China Leans On Companies to Keep Employees Even If They’re Not Working
China is asking companies not to fire workers and offering incentives to keep them on the books.
(Bloomberg Businessweek) -- “We won’t slash jobs, but we can’t pay you either.”
That’s what the founders at a 200-person startup that created one of China’s most popular running apps told some of their employees in March. The statement sums up the predicament now faced by businesses across much of China, where the government is asking companies not to fire workers and offering incentives to keep them on the books.
In February revenue at the Guangzhou-based company dropped to less than 10% of its usual monthly level as government-mandated measures to contain the spread of the novel coronavirus confined runners to their homes. The founders, who asked that neither they nor the company be identified because of the sensitivity of talking about job losses, say they can no longer afford to pay all their workers yet are loath to dismiss them.
A sudden spike in unemployment that might fill the streets with disgruntled workers has been a recurrent fear for the Communist Party of China, which has outlasted its Russian counterpart by almost 30 years, in part by consistently hitting its economic growth targets.
In the late 1990s, when Premier Zhu Rongji carried out a sweeping reform of state-owned enterprises (SOEs) that resulted in an estimated 2 million job cuts, sacked workers staged protests around the country.
Now authorities are concerned that layoffs could further stoke popular discontent, which began bubbling up on Chinese social media platforms since evidence surfaced that government officials had suppressed early reports about the risks posed by the virus and manipulated infection statistics. A widely scrutinized measure of urban unemployment jumped to 6.2% in February, the highest since the gauge was introduced in 2018. With a record 9 million university graduates entering the workforce in 2020, the rate could rise to as high as 10% this year, says Iris Pang, chief Greater China economist at ING Bank NV in Hong Kong.
Alarm bells are ringing in Beijing. “All relevant government departments should give top priority to stabilizing employment,” said Premier Li Keqiang at a March 10 meeting of the State Council, China’s top executive body. “As long as employment is stable this year, it is no big deal for the economy to grow a little bit faster or a little bit slower.”
During previous economic shocks including the Asian financial crisis in the late 1990s and the 2008 global financial crisis, China was able to contain the rise in joblessness by ramping up investment in public works, directing banks to increase lending, and ordering state-owned enterprises to refrain from layoffs. The country also managed to weather the trade war with the U.S. last year without a marked increase in unemployment.
This time the outlook may be much worse. Lockdowns of cities, travel bans, and other measures enacted to contain the outbreak shut down a large swath of the economy for two months. Priority No. 1 now is getting businesses back on their feet. The government has cut interest rates, allowed a more lenient stance on bad loans, and sped up the approval process for companies to restart operations.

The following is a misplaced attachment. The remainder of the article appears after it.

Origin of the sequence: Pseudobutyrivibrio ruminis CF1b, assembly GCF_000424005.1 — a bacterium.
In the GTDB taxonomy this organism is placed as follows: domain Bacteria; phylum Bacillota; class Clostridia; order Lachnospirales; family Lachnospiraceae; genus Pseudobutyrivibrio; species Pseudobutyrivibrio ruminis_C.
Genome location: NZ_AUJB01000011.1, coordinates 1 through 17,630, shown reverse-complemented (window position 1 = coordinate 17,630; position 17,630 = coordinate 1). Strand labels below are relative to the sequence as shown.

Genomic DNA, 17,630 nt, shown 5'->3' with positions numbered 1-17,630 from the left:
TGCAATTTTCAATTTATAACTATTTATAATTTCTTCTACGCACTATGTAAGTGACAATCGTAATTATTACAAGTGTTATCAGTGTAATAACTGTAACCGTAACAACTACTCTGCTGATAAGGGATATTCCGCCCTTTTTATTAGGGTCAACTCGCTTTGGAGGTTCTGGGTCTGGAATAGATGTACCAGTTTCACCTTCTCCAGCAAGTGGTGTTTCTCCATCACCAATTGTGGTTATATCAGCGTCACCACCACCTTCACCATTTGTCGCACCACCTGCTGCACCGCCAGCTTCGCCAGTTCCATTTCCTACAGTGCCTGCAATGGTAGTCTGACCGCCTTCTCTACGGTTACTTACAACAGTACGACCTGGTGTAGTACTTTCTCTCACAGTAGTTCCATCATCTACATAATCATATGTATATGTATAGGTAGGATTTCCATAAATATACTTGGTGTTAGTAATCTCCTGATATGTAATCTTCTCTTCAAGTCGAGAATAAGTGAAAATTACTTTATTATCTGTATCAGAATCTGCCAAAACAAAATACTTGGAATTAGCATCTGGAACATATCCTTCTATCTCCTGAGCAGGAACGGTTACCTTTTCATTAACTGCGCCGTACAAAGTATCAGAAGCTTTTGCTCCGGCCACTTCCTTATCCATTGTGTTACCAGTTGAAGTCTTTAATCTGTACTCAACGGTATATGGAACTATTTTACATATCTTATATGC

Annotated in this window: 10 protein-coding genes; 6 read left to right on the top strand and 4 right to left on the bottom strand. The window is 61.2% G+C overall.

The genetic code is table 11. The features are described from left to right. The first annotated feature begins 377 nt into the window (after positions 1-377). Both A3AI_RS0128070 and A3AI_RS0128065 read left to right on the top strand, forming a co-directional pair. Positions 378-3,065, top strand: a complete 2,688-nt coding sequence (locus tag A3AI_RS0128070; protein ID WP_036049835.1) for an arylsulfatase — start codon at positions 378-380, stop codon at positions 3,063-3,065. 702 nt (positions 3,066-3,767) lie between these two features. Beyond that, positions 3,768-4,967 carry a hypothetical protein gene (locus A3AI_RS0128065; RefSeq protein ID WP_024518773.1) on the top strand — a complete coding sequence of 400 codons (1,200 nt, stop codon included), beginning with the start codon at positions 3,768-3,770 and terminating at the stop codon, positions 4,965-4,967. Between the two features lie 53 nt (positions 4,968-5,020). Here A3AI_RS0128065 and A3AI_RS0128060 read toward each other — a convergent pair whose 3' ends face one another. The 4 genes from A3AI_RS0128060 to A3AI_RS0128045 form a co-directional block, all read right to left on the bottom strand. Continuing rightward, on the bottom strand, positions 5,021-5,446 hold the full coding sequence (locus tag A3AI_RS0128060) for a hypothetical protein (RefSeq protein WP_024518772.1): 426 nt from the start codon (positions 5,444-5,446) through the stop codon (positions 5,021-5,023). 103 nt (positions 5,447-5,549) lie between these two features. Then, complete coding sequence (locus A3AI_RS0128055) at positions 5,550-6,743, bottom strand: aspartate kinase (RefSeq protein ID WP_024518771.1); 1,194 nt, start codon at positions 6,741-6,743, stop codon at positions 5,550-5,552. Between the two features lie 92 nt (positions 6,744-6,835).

Even so, many of the nation’s private businesses say they’ve been unable to access the funding they need to meet upcoming payroll and debt payment deadlines. In a February survey of mostly small and medium-size enterprises by China Merchants Bank Co., two-thirds of the more than 20,000 respondents said they would be unable to stay in business for more than three months given their current cash reserves. Exporters, meanwhile, are seeing a plunge in orders from clients in North America, Europe, and the rest of Asia, as foreign governments step up their own public-health efforts.
Under such circumstances, most companies would quickly move to dismiss workers. Yet in places such as Heilongjiang province in the northeast, SOEs have been instructed to limit layoffs. A number of Chinese provinces are offering refunds on social security payments as an inducement not to downsize, and additional incentives may be rolled out in the months ahead.
Despite decades-long efforts to overhaul unprofitable SOEs, China’s leadership continues to rely on them as shock absorbers during times of economic strain. Workers there might have to tolerate shorter shifts, reduced pay, or unpaid leave, but they’ll keep their jobs.
Yet the ranks of SOEs have thinned considerably over the years, meaning that a larger share of the country’s workers are employed in the private sector. Private companies contribute 80% of jobs in cities, according to Vice Premier Liu He. These businesses may be less willing—or less able—to comply with the government’s request to idle workers instead of firing them, even with added incentives such as delayed payment of social security contributions.
Many Chinese university students have taken to Weibo, a Twitter-like social media platform, to vent their frustrations over their career prospects. (“Graduation equals unemployment” is one slogan making the rounds.) The government has responded by expanding the number of openings at graduate school programs and directing public agencies and SOEs to give the new grads priority in hiring. That will still leave millions jockeying for jobs in the private sector, where about a third of companies plan to cut back on hiring, according to a February survey by Zhaopin.com, a site that caters to white-collar job seekers. Only 20% of the 9,000 companies polled said their hiring plans were unchanged, while almost 37% were unsure.
The owners of the Guangzhou software startup don’t expect business to improve until September, when the competitive running season returns. The business typically hires 20 recent college graduates a year but will not be bringing any on board in 2020.
©2020 Bloomberg L.P.
With assistance from Bloomberg